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rection only. The enemy made no effort to attack us while we were moving the trains that day, and the wagons were all safely parked for the night on the south side of the Chickahominy, guarded by General Getty, who had relieved Abercrombie from command of the infantry fragments before we started off from the White House. To secure the crossing at Jones's bridge, Torbert had pushed Devin's brigade out on the Long Bridge road, on the side of the Chickahominy where, on the morning of the 23d, he was attacked by Chambliss's brigade of W. H. F. Lee's division. Devin was driven in some little distance, but being reinforced by Getty with six companies of colored troops, he quickly turned the tables on Chambliss and re-established his picket-posts. From this affair I learned that Chambliss's brigade was the advance of the Confederate cavalry corps, while Hampton discovered from it that we were already in possession of the Jones's bridge crossing of the Chickahominy; and as he was to
s in error when he intimates that he was assured that I would look after Hampton. I do not think General Meade's instructions are susceptible of this interpretation. I received no orders requiring me to detain Hampton. On the contrary, when I arrived at the White House my instructions required me to break up the depot there, and then bring the train across the Peninsula as soon as practicable, nor were these instructions ever modified. I began the duty imposed on me on the morning of the 23d, totally in the dark as to what was expected of Wilson, though it seems, from some correspondence between Generals Grant and Meade, which I never saw till after the war, that Grant thought Wilson could rely on Hampton's absence from his field of operations throughout the expedition. The moment I received orders from General Meade to go to the relief of Wilson, I hastened with Torbert and Gregg by way of Prince George Court House and Lee's Mills to Ream's Station. Here I found the Sixth C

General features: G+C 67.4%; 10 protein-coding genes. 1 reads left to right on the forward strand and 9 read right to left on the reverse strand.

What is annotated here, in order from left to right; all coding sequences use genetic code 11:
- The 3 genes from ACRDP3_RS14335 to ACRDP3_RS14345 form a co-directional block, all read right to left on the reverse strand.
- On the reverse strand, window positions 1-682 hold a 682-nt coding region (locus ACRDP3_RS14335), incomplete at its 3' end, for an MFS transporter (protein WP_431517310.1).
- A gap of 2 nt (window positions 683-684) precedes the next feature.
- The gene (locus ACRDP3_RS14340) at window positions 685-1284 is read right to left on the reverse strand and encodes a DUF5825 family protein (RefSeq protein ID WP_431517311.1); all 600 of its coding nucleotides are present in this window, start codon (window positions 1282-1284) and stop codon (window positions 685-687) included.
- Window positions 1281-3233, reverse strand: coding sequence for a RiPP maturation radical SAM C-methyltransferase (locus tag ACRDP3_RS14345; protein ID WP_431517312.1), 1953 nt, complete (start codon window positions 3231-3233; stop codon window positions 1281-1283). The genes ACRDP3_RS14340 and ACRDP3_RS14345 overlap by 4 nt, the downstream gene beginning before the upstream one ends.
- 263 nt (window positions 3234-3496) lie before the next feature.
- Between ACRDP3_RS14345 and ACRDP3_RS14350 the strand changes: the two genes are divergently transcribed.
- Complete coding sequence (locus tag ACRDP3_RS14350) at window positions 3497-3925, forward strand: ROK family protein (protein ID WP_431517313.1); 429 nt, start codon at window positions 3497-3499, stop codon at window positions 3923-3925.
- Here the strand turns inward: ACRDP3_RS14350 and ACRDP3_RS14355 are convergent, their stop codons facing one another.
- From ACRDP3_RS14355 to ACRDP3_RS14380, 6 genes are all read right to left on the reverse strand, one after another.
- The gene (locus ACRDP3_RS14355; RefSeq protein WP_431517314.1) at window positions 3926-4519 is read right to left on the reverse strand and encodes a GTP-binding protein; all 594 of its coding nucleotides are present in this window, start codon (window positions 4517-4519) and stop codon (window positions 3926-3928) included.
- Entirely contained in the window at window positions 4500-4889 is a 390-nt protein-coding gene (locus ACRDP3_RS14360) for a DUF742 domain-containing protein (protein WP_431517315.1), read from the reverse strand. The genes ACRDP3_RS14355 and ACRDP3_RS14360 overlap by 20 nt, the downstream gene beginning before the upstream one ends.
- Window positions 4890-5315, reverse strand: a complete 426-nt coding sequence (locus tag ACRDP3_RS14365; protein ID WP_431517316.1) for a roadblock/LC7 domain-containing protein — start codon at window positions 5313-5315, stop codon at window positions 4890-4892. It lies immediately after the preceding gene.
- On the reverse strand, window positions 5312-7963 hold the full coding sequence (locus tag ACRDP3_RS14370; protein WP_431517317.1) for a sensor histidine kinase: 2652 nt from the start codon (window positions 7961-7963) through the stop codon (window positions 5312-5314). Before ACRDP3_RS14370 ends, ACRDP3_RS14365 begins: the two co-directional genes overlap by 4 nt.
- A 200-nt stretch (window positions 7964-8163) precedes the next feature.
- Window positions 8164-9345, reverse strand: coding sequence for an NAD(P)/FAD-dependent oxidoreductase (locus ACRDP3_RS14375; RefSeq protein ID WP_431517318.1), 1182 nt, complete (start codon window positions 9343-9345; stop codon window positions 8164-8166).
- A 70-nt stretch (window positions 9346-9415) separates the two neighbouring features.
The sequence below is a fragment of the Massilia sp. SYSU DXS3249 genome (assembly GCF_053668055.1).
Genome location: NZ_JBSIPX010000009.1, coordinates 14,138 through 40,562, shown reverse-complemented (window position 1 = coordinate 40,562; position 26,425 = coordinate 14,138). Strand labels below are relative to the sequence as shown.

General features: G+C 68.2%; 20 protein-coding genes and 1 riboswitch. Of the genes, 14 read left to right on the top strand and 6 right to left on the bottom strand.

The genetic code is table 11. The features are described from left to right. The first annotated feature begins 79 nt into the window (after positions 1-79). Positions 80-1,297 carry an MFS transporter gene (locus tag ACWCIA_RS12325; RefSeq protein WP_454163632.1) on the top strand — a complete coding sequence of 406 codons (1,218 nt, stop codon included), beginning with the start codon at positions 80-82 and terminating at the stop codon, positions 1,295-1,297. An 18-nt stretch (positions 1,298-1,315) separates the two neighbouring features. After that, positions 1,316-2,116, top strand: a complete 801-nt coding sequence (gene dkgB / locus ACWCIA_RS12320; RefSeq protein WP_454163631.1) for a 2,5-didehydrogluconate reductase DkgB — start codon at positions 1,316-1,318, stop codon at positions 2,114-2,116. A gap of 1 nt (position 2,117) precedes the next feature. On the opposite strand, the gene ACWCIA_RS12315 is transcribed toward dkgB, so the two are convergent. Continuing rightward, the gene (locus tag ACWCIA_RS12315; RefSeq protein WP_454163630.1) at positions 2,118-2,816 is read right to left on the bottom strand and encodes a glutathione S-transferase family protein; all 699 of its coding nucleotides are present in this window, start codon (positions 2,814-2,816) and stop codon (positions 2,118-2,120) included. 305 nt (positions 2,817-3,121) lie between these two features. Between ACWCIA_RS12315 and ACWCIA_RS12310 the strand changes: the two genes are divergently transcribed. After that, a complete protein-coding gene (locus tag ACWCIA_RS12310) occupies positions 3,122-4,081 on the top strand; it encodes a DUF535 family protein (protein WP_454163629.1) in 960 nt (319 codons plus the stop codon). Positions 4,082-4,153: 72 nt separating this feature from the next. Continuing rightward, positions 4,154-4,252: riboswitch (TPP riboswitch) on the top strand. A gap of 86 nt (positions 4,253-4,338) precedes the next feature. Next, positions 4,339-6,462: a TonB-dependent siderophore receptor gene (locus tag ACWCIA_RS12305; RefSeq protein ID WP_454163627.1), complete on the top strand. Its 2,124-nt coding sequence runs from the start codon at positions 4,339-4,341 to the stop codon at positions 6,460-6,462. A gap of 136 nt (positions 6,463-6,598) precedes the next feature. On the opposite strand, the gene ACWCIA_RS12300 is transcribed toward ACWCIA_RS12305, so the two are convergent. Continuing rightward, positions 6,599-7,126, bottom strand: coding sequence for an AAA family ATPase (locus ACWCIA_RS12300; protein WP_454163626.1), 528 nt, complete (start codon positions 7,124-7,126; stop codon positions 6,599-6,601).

attempt to force Wickham from his position, and with only a feeble effort withdrew. I heard nothing at all from Torbert during the 22d, and supposing that everything was progressing favorably, I was astonished and chagrined on the morning of the 23d, at Woodstock, to receive the intelligence that he had fallen back to Front Royal and Buckton ford. My disappointment was extreme, but there was now no help for the situation save to renew and emphasize Torbert's orders, and this was done at onceear that he made any serious effort at all to dislodge the Confederate cavalry: his impotent attempt not only chagrined me very much, but occasioned much unfavorable comment throughout the army. We reached Woodstock early on the morning of the 23d, and halted there some little time to let the troops recover their organization, which had been broken in the night march they had just made. When the commands had closed up we pushed on toward Edinburg, in the hope of making more captures at Nar